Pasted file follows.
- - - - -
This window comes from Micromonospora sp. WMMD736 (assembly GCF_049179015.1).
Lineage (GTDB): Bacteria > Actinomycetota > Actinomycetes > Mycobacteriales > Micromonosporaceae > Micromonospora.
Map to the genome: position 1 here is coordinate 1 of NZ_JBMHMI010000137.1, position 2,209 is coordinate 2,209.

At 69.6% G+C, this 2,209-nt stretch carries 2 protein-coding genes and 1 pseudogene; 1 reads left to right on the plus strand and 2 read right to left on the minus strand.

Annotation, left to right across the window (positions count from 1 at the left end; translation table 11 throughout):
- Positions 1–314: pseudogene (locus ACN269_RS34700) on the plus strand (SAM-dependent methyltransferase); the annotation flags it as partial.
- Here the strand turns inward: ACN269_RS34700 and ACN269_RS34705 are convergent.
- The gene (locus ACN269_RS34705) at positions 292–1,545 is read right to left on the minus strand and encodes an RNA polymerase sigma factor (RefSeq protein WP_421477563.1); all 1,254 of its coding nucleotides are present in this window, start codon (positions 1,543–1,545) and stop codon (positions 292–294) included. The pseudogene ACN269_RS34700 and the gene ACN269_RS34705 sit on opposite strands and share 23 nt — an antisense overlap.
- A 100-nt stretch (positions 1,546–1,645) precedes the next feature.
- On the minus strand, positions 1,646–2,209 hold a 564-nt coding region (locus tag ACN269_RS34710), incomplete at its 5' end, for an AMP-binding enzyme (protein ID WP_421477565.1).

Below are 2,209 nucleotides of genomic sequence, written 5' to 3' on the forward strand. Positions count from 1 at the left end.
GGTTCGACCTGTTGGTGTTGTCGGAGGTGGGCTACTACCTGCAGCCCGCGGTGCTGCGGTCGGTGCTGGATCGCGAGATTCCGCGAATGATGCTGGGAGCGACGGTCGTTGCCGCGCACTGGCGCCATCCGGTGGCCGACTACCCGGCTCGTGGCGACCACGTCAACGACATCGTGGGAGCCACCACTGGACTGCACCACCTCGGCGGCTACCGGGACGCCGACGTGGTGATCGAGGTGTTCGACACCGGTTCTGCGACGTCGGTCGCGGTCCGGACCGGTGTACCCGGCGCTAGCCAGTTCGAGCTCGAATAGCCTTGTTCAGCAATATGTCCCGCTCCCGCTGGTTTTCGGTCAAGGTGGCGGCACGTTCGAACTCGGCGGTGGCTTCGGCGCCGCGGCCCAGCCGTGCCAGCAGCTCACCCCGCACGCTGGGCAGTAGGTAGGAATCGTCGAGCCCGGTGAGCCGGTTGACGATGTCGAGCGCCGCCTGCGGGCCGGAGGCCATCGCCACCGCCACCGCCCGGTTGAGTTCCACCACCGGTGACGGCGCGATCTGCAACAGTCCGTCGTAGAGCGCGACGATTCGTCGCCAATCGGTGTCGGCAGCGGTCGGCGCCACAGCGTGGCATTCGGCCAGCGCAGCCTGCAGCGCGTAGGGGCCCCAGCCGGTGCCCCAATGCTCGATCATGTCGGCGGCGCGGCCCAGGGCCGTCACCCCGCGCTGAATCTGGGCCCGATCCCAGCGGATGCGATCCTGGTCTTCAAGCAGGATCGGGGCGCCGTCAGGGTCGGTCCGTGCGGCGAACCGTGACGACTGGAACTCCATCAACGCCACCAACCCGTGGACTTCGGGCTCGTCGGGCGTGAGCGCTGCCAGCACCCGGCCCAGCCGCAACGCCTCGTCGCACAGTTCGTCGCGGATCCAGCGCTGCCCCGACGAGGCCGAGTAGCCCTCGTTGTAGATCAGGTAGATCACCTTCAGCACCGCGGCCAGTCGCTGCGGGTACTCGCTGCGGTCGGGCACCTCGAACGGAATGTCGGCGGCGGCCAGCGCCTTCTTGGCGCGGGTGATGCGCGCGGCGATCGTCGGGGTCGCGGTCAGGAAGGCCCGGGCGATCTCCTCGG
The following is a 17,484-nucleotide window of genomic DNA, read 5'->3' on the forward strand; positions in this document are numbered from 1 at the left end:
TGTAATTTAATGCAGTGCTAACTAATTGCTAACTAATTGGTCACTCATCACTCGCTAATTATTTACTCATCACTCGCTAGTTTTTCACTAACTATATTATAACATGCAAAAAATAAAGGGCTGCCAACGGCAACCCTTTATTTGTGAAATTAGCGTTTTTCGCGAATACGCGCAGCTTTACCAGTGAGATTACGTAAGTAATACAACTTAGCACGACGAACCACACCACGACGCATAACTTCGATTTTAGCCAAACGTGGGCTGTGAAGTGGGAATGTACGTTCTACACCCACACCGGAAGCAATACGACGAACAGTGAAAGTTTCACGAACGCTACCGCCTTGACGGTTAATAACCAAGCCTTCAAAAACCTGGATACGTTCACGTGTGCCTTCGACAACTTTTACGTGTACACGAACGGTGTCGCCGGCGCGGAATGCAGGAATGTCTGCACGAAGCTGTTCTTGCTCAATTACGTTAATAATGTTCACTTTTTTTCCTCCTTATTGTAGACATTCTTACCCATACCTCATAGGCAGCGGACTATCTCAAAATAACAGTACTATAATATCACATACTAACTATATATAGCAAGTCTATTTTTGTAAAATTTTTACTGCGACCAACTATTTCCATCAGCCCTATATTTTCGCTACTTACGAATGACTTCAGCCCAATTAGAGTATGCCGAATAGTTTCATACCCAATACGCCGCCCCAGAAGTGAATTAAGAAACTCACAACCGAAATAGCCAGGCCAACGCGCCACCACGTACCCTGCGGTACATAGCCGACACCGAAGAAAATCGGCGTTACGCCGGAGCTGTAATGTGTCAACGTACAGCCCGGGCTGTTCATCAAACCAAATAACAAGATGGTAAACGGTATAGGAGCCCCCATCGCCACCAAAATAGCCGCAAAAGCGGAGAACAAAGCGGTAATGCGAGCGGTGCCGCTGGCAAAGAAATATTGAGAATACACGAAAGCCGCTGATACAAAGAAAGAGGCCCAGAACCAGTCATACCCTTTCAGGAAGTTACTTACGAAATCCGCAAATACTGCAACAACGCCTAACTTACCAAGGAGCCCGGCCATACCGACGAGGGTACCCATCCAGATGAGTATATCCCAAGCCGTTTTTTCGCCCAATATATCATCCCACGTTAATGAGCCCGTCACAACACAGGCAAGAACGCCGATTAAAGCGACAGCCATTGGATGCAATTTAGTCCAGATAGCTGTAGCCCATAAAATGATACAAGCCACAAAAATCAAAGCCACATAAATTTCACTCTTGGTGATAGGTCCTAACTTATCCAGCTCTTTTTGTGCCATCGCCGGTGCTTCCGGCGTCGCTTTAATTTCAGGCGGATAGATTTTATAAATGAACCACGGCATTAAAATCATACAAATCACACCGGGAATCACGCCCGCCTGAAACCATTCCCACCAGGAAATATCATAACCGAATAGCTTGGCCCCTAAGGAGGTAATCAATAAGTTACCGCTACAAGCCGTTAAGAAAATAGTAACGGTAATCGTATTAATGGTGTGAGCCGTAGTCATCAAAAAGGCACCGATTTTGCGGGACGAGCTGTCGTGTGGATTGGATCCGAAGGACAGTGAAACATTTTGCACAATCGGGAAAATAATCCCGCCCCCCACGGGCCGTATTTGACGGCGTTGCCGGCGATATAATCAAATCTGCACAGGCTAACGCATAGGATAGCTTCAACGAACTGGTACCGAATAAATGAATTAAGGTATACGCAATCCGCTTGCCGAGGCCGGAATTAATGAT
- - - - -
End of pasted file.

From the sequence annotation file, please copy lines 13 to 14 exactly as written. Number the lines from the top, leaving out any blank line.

The following is a 17,484-nucleotide window of genomic DNA, read 5'->3' on the forward strand; positions in this document are numbered from 1 at the left end:
TGTAATTTAATGCAGTGCTAACTAATTGCTAACTAATTGGTCACTCATCACTCGCTAATTATTTACTCATCACTCGCTAGTTTTTCACTAACTATATTATAACATGCAAAAAATAAAGGGCTGCCAACGGCAACCCTTTATTTGTGAAATTAGCGTTTTTCGCGAATACGCGCAGCTTTACCAGTGAGATTACGTAAGTAATACAACTTAGCACGACGAACCACACCACGACGCATAACTTCGATTTTAGCCAAACGTGGGCTGTGAAGTGGGAATGTACGTTCTACACCCACACCGGAAGCAATACGACGAACAGTGAAAGTTTCACGAACGCTACCGCCTTGACGGTTAATAACCAAGCCTTCAAAAACCTGGATACGTTCACGTGTGCCTTCGACAACTTTTACGTGTACACGAACGGTGTCGCCGGCGCGGAATGCAGGAATGTCTGCACGAAGCTGTTCTTGCTCAATTACGTTAATAATGTTCACTTTTTTTCCTCCTTATTGTAGACATTCTTACCCATACCTCATAGGCAGCGGACTATCTCAAAATAACAGTACTATAATATCACATACTAACTATATATAGCAAGTCTATTTTTGTAAAATTTTTACTGCGACCAACTATTTCCATCAGCCCTATATTTTCGCTACTTACGAATGACTTCAGCCCAATTAGAGTATGCCGAATAGTTTCATACCCAATACGCCGCCCCAGAAGTGAATTAAGAAACTCACAACCGAAATAGCCAGGCCAACGCGCCACCACGTACCCTGCGGTACATAGCCGACACCGAAGAAAATCGGCGTTACGCCGGAGCTGTAATGTGTCAACGTACAGCCCGGGCTGTTCATCAAACCAAATAACAAGATGGTAAACGGTATAGGAGCCCCCATCGCCACCAAAATAGCCGCAAAAGCGGAGAACAAAGCGGTAATGCGAGCGGTGCCGCTGGCAAAGAAATATTGAGAATACACGAAAGCCGCTGATACAAAGAAAGAGGCCCAGAACCAGTCATACCCTTTCAGGAAGTTACTTACGAAATCCGCAAATACTGCAACAACGCCTAACTTACCAAGGAGCCCGGCCATACCGACGAGGGTACCCATCCAGATGAGTATATCCCAAGCCGTTTTTTCGCCCAATATATCATCCCACGTTAATGAGCCCGTCACAACACAGGCAAGAACGCCGATTAAAGCGACAGCCATTGGATGCAATTTAGTCCAGATAGCTGTAGCCCATAAAATGATACAAGCCACAAAAATCAAAGCCACATAAATTTCACTCTTGGTGATAGGTCCTAACTTATCCAGCTCTTTTTGTGCCATCGCCGGTGCTTCCGGCGTCGCTTTAATTTCAGGCGGATAGATTTTATAAATGAACCACGGCATTAAAATCATACAAATCACACCGGGAATCACGCCCGCCTGAAACCATTCCCACCAGGAAATATCATAACCGAATAGCTTGGCCCCTAAGGAGGTAATCAATAAGTTACCGCTACAAGCCGTTAAGAAAATAGTAACGGTAATCGTATTAATGGTGTGAGCCGTAGTCATCAAAAAGGCACCGATTTTGCGGGACGAGCTGTCGTGTGGATTGGATCCGAAGGACAGTGAAACATTTTGCACAATCGGGAAAATAATCCCGCCCCCCACGGGCCGTATTTGACGGCGTTGCCGGCGATATAATCAAATCTGCACAGGCTAACGCATAGGATAGCTTCAACGAACTGGTACCGAATAAATGAATTAAGGTATACGCAATCCGCTTGCCGAGGCCGGAATTAATGAT